The two stars share an important connection, as Poitier became the first Black man to win a Best Actor Oscar in 1964, for his work in Lilies of the Field.
While Hattie McDaniel and Whoopi Goldberg won Best Supporting Actress Oscars in 1940 and 1991, respectively, Berry was the first Black woman to win the Best Actress Oscar in 2002. To this day, Berry is the only Black woman to take home the award.
"'A tiny bit of myself is lost when my friends are gone,' Sidney Poitier wrote in his book LIFE BEYOND MEASURE. My dear Sidney, an enormous part of my soul weeps at your passing," Berry wrote in her post, next to a black and white portrait of the two. "In your ninety-four years on this planet, you left an indelible mark with your extraordinary talent, paving the way for Black people to be seen and heard in the fullness of who we are. You were an iconic trailblazer; yours was a life well lived."
"I grew up idolizing you and will always remember the day when I first met you," she continued. "It is the only time in my life when I’ve been rendered speechless! There I sat, with my words glued together, and you were as gracious and charming then as you would be during our decades of friendship to follow. Rest in peace, beloved Sidney. You are and always will be the true measure of a man."
In a joint interview with The Hollywood Reporterin 2010, Berry and Poitier reflected on the actress' big win, which came the same night that the actor was given the Academy Honorary Award.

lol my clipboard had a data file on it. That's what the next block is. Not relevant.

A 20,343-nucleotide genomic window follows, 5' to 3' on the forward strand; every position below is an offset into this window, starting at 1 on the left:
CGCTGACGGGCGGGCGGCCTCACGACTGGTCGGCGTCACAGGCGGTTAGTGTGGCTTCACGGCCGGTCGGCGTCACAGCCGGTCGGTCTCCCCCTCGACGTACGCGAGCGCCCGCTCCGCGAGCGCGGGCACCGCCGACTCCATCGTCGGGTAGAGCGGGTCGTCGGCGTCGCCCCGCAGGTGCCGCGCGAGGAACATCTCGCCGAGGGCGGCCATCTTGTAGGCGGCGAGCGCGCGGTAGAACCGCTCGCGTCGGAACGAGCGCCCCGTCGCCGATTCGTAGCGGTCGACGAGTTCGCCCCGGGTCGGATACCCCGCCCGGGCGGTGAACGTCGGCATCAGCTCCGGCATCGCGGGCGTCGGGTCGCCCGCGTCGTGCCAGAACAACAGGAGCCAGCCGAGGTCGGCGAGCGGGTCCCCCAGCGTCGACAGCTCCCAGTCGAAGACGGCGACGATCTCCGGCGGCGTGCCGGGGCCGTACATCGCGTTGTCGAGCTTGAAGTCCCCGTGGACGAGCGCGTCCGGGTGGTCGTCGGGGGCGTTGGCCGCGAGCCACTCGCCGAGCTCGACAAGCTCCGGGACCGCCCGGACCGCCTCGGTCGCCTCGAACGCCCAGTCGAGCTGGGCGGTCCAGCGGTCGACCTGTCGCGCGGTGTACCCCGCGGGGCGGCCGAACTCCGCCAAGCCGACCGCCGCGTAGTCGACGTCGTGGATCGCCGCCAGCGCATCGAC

"I was out of my mind, semi-conscious," Berry recalled of the night she won for her role in Monster's Ball. "But it was almost as if Sidney had a light on his head because he was in the balcony and I saw him standing up, and I have that very clear memory."
Poitier "was elated" by Berry's win, telling the outlet, "You have to understand what an important moment it was. We are all still looking for fundamental acceptance."
Even before her Oscar win, Poitier told THR, he was "impressed by [Berry] all her career," adding, "She has a presence, and it registers onscreen; she is multidimensional."
It was a mutual admiration, as Poitier is someone that Berry had long looked up to.
"As a young Black woman, it’s sad to say, I didn’t always have a real positive image of what a Black man was. My father left when I was young, and it was a very abusive situation," she said. "To see a man like Sidney, with such grace and dignity, inspired me. I held myself to a higher standard than I would have without him."